A Capital Idea
One goal of a cluster is to make it easy to start new companies by providing access to services, advice, and finance. In the
San Diego cluster—as one entrepreneur put it—starting a company is like falling off a log.
Part of the reason for that is Duane Roth, who heads Connect, a kind of nonprofit incubator-without-walls and UCSD spin-off
that helps entrepreneurs connect with everyone from angel investors to accountants. In the past eight years, it has helped
800 companies—in such diverse areas as clean technology, wireless–life science convergence, stem cells, peptide therapeutics,
and sports innovation—raise $7.8 billion. These days, Connect starts about a company a week, and has 120 waiting in the queue.
Venture capital is an all-consuming challenge for these companies, says Roth. "CEOs know that their scientists will turn out
new products, but they must constantly seek new funding to continue growing."
Roth knows from experience. After 13 years in the pharmaceutical industry, at Johnson & Johnson and Wyeth, he started the
biotech that in 1987 became Alliance Pharmaceuticals, whose main focus was an artificial blood substitute intended for temporary
use during surgery.
"We're one of those companies that get into the 'bet the ranch' mode, where you're in Phase III—first time anybody's done
it—and you cross your fingers and hope you get it right. We got within 200 patients of the finish line, and had a side effect
that derailed us, so we've been out of the clinic for six years."
Roth still heads Alliance, but most of his time is spent helping other would-be entrepreneurs find a better model than the
one he pursued. "Most of the people I'm working with today have no desire to start a company," he says. "They want to see
their idea commercialized, but they don't want to leave the university. They aren't generally money-driven, and they're frustrated.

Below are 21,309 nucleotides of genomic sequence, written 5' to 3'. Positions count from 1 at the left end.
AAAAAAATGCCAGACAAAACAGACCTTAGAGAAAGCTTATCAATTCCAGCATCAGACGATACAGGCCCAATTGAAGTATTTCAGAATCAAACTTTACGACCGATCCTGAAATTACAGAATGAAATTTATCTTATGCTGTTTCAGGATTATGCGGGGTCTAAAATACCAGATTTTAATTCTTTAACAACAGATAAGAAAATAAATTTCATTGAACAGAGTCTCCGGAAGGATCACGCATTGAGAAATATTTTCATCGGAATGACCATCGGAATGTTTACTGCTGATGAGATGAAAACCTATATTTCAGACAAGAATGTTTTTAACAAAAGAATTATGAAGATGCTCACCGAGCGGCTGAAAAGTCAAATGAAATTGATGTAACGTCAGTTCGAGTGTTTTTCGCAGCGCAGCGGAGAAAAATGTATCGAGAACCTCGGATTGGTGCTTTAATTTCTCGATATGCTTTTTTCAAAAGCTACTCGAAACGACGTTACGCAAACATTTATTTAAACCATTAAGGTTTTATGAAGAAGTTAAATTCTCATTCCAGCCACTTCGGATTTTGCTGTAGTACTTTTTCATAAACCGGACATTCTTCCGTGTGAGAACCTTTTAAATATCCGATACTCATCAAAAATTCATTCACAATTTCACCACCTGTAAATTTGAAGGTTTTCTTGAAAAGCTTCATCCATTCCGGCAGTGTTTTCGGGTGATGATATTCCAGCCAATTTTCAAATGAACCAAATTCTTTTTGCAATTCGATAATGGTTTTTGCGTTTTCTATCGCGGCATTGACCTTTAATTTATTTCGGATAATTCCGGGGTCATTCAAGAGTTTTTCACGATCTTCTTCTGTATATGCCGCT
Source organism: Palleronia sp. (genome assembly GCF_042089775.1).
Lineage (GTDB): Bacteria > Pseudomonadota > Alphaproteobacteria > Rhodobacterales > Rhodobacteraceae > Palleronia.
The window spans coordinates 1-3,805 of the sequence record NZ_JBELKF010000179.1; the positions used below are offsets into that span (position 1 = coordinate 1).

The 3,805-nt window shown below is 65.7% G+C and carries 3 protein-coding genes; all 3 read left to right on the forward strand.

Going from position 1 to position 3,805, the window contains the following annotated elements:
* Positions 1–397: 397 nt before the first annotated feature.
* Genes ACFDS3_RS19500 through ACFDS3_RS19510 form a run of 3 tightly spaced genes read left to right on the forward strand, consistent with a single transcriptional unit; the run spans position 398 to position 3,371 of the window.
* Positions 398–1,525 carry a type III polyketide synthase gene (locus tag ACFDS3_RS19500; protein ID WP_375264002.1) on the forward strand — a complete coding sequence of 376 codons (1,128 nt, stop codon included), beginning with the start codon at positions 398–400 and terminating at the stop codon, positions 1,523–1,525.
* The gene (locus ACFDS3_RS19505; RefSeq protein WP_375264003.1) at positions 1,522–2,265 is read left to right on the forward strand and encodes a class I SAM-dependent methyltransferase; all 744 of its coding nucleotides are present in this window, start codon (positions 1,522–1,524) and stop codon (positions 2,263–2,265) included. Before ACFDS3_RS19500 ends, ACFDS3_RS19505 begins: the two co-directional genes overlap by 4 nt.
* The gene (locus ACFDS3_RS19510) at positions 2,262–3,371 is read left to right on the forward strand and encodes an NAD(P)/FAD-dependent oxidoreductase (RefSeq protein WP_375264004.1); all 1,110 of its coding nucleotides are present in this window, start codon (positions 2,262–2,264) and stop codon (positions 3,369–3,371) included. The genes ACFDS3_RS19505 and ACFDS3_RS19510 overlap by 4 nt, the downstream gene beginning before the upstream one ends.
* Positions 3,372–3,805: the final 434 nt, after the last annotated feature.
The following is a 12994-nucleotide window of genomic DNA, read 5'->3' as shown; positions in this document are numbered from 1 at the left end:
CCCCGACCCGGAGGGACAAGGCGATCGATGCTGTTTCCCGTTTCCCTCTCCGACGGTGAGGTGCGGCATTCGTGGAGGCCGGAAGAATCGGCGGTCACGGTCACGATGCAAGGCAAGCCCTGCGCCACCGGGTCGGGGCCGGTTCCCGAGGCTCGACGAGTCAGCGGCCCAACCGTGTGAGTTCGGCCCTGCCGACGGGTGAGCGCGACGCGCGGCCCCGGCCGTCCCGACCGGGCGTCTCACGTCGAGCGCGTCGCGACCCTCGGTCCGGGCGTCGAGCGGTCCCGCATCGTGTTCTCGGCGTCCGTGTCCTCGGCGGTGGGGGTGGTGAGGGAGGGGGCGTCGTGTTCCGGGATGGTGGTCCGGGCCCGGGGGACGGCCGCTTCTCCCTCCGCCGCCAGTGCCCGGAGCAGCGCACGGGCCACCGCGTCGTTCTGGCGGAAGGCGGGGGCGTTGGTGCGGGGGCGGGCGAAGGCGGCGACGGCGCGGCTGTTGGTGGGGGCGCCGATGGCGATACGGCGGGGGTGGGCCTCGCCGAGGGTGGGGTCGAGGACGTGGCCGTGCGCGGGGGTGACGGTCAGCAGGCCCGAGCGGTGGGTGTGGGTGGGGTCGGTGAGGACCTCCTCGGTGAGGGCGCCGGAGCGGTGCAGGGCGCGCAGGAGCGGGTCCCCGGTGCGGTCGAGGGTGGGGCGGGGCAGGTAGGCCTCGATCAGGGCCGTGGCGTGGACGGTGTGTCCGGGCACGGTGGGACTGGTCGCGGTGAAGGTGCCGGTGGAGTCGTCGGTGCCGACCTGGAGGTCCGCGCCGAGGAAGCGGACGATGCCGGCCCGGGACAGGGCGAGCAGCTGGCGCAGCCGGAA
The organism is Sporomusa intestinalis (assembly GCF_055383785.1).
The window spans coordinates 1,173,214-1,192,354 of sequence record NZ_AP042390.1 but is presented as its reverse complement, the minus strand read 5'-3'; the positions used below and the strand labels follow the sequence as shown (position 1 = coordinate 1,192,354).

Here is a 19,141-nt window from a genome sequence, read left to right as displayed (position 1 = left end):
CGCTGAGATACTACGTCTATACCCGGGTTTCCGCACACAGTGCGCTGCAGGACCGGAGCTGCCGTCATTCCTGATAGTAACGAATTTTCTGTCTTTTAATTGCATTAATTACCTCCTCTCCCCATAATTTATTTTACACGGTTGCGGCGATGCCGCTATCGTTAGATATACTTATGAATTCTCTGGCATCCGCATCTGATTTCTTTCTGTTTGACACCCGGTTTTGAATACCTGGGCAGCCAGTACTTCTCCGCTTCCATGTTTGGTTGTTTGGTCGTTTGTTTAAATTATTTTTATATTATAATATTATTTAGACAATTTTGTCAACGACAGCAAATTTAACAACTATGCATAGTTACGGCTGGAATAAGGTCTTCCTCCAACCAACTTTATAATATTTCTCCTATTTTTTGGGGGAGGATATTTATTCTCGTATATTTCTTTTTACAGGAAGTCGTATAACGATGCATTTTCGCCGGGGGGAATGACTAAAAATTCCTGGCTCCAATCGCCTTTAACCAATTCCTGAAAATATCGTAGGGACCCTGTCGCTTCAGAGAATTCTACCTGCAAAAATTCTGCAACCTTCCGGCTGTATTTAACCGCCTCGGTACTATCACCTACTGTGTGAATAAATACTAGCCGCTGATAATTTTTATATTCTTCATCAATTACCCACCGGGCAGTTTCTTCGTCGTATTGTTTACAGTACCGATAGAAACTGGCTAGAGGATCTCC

They want to see somebody who can understand what they have."
Roth works in multiple industries these days, and he thinks life sciences companies have much to learn from their high tech
counterparts. "When these guys in technology come to see me to start a company, there is never a question about what they're
going to do. They tell you the five people who are going to buy them, and at what point. They're investing small amounts of
money to get the information they need, and they know there's going to be a market. We've got to start thinking that way in
the life sciences area, because the high tech model means that nobody gets clobbered. A failure is not curtains."
His solution is a new model he calls the actively managed venture company, or AMVEC. "An AMVEC is a group of people who are
not portfolio pickers," he says. "They're industry people who know how to take something in early phase, and work out the
most important factors that are going to affect the opportunity to go ahead."
The goal is to create a team that will manage six or seven projects, investing $3 million to $5 million over a three- to five-year
time frame, and then selling them to pharma at relatively low prices—tens of millions for a project instead of hundreds of
millions for a company.
Can the concept work? We may get a chance to see soon. Roth plans to announce his first AMVEC in May.
"People are still holding onto the old model because it's what we know," he says. "But we need to switch to thinking about
a real, distributive partnership. There are always one or two things that are critical to move a project ahead. [You have
to] figure out what they are, spend the money, do the work, and then sell it. But don't try to make $100 million—make $10
million or $15 million. Then do it over and over and over again."